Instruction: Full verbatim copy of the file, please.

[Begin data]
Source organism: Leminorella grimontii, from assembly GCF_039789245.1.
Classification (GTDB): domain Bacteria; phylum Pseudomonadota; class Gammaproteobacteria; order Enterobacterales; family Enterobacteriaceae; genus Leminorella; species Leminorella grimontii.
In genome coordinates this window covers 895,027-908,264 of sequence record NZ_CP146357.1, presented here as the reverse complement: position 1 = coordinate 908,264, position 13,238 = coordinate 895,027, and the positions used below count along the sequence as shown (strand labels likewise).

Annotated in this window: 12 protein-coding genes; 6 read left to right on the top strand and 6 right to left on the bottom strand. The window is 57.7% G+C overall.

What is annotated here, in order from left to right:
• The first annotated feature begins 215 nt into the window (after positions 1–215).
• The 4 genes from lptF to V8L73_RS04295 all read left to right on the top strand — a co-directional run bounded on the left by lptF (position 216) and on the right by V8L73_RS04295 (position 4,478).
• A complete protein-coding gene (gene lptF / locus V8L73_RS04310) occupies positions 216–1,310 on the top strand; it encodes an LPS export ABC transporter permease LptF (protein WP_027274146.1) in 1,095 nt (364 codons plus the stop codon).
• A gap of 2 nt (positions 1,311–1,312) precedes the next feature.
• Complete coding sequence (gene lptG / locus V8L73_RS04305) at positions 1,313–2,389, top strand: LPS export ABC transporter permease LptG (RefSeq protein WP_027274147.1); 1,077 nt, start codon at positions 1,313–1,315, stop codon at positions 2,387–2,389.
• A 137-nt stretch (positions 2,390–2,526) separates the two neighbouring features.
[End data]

Source organism: Leminorella grimontii, from assembly GCF_039789245.1.
Classification (GTDB): domain Bacteria; phylum Pseudomonadota; class Gammaproteobacteria; order Enterobacterales; family Enterobacteriaceae; genus Leminorella; species Leminorella grimontii.
In genome coordinates this window covers 895,027-908,264 of sequence record NZ_CP146357.1, presented here as the reverse complement: position 1 = coordinate 908,264, position 13,238 = coordinate 895,027, and the positions used below count along the sequence as shown (strand labels likewise).

Annotated in this window: 12 protein-coding genes; 6 read left to right on the top strand and 6 right to left on the bottom strand. The window is 57.7% G+C overall.

What is annotated here, in order from left to right:
• The first annotated feature begins 215 nt into the window (after positions 1–215).
• The 4 genes from lptF to V8L73_RS04295 all read left to right on the top strand — a co-directional run bounded on the left by lptF (position 216) and on the right by V8L73_RS04295 (position 4,478).
• A complete protein-coding gene (gene lptF / locus V8L73_RS04310) occupies positions 216–1,310 on the top strand; it encodes an LPS export ABC transporter permease LptF (protein WP_027274146.1) in 1,095 nt (364 codons plus the stop codon).
• A gap of 2 nt (positions 1,311–1,312) precedes the next feature.
• Complete coding sequence (gene lptG / locus V8L73_RS04305) at positions 1,313–2,389, top strand: LPS export ABC transporter permease LptG (RefSeq protein WP_027274147.1); 1,077 nt, start codon at positions 1,313–1,315, stop codon at positions 2,387–2,389.
• A 137-nt stretch (positions 2,390–2,526) separates the two neighbouring features.